Category Archives: MCU develeopment tools

Tinkering TI MSP430F5529

In my past tutorials on MSP430s, I demonstrated how to get started with MSP430 general purpose microcontrollers from Texas Instruments (TI). Those tutorials covered most aspects of low and mid-end MSP430G2xxx series microcontrollers. For those tutorials, TI’s official software suite – Code Composer Studio (CCS) – an Eclipse-based IDE and GRACE – a graphical peripheral initialization and configuration tool similar to STM32CubeMX were used. To me, those low and mid-end TIs chips are cool and offer best resources one can expect at affordable prices and small physical form-factors. I also briefly discussed about advanced MSP430 microcontrollers and the software resources

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Starting STM8 Microcontrollers

STM8 microcontrollers are 8-bit general purpose microcontrollers from STMicroelectronics (STM). STM is famous mainly for its line of 32-bit ARM Cortex microcontrollers – the STM32s. STM8 microcontrollers are rarely discussed in that context. However, STM8 MCUs are robust and most importantly they come packed with lots of hardware features. Except for the ARM core, 32-bit architecture, performance and some minor differences, STM8s have many peripheral similarities with STM32s. In my opinion, STM8s are equally or sometimes more matched than the popular PICs and AVRs in all areas. Unlike PICs and AVRs however, I have seen STM8s mostly in various SMD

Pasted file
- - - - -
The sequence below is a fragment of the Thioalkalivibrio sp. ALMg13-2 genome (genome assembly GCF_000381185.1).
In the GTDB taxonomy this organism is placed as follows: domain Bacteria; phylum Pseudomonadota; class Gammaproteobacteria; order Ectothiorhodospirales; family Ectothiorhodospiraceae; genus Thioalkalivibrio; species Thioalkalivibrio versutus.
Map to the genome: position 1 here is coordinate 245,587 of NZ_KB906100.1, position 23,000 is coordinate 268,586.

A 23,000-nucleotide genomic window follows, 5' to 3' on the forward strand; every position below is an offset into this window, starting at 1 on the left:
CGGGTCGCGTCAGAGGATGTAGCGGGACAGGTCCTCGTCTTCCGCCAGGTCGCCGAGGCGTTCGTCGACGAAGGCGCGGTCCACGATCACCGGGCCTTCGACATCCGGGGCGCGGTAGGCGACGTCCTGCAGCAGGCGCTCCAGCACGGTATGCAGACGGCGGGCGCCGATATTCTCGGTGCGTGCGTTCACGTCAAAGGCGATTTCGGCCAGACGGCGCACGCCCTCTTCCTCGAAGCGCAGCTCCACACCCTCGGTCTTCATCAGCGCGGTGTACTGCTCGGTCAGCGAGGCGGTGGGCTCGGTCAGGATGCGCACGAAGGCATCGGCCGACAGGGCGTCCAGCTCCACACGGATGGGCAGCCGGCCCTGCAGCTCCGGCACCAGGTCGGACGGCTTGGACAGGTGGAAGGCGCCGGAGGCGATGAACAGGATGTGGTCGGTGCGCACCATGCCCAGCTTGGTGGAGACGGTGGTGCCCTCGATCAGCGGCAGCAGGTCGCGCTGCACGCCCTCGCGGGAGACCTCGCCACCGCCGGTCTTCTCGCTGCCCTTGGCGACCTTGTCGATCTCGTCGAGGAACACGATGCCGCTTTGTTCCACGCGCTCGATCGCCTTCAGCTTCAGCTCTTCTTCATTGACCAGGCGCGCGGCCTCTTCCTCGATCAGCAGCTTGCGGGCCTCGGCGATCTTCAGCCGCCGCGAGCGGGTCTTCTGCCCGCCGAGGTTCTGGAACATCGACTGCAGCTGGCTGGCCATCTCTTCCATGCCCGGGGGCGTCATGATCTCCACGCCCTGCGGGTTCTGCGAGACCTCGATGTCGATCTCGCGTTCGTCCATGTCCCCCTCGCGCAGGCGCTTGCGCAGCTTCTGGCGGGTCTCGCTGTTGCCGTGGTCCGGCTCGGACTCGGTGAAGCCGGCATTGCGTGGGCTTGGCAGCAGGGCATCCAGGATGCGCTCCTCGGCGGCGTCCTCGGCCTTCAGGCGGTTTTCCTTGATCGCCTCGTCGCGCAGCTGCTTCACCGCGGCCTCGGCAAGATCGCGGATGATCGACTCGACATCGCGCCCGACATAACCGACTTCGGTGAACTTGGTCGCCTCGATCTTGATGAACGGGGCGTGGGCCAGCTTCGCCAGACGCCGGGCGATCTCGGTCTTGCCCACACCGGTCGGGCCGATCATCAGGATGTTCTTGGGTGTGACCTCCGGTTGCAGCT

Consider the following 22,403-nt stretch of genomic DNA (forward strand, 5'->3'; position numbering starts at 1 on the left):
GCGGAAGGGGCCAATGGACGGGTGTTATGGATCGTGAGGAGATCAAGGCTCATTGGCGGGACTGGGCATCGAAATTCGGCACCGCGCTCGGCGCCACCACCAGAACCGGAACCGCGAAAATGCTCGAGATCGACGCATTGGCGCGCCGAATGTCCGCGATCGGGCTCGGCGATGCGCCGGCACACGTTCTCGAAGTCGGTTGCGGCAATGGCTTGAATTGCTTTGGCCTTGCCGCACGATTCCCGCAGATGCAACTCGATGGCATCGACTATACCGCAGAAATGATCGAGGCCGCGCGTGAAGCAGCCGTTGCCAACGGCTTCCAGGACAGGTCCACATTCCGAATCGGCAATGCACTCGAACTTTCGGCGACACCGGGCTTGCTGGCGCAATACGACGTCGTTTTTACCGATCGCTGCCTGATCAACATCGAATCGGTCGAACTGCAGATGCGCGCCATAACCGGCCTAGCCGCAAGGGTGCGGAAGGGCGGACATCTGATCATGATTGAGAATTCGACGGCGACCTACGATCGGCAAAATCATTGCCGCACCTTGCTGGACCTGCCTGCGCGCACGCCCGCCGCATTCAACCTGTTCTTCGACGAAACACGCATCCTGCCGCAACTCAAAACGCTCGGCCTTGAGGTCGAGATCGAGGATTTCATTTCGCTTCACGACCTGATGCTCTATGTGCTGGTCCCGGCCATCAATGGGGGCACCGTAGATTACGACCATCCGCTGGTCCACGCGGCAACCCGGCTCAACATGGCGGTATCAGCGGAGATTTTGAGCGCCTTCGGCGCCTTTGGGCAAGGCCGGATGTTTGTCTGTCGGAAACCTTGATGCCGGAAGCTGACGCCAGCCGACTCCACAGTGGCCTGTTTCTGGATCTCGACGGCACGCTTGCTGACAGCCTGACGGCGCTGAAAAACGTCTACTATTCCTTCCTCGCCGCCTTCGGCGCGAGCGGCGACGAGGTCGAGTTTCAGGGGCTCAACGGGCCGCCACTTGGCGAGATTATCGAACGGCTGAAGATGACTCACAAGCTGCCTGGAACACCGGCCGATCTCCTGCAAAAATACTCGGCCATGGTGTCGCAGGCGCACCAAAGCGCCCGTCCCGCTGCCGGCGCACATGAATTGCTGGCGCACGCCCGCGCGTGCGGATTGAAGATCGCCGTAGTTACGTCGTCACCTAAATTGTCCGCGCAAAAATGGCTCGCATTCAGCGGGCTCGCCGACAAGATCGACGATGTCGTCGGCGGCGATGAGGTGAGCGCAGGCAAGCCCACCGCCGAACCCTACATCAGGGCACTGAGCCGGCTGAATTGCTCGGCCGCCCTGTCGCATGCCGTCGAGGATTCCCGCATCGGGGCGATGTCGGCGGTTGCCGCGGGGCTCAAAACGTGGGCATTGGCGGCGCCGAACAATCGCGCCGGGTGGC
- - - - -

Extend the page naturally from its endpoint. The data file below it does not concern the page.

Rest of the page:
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Using Easy Pulse mikro with MPLAB Xpress board

Easy Pulse mikro is our new educational pulse sensor in a mikroBus form factor. Like our previous Easy Pulse sensors (Easy Pulse and Easy Pulse Plugin), it is also based on the principle of transmittance photoplethysmography (PPG) applied to a fingertip. The sensor consists of a pair of IR LED and photodiode to detect the cardiovascular pulse signal from the fingertip. The output of the sensor is passed through a necessary instrumentation amplifier to derive a nice and clean analog PPG waveform. The analog output is routed to the AN pin of the mikroBus connector. In this article, I will describe how

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Development board for PIC16F1938

The PIC16F1938 is a versatile 28-pin MCU belonging to Microchip’s extreme low power microcontroller family featuring nanoWatt XLP technology, 28KB of programming memory, 1KB of RAM, 11 ADC channels, and tons of other peripherals. A while ago, I designed a development board for this MCU and I thought it would be worth sharing this design here. The development board features an onboard USB-UART bridge to support the ds30 Loader for easy programming of the PIC MCU. All I/O pins are accessible through 2×5 headers. Summary of Features: On-board 5V and 3.3V regulators Support both 5V and 3.3V MCUs. The power

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Dual USB-to-UART/I2C interface board

Jesus Echavarria‘s new project is a dual USB-to-UART/I2C serial interface board using two MCP2221 chips. This board can be used for debugging UART TX and RX lines as well as providing an USB connectivity in applications that have UART and I2C interfaces. With the help of Microchip’s free PC utilities, you can customize the MCP2221 identifiers and GPIO pins as well as directly communicate with any UART and I2C devices from its GUI interface for rapid prototyping with those devices. MCP221 USB/Serial bridge (A): the basic connection for the MCP2221 converter. It has a small R-C filter on USB lines and a Reset pushbutton.

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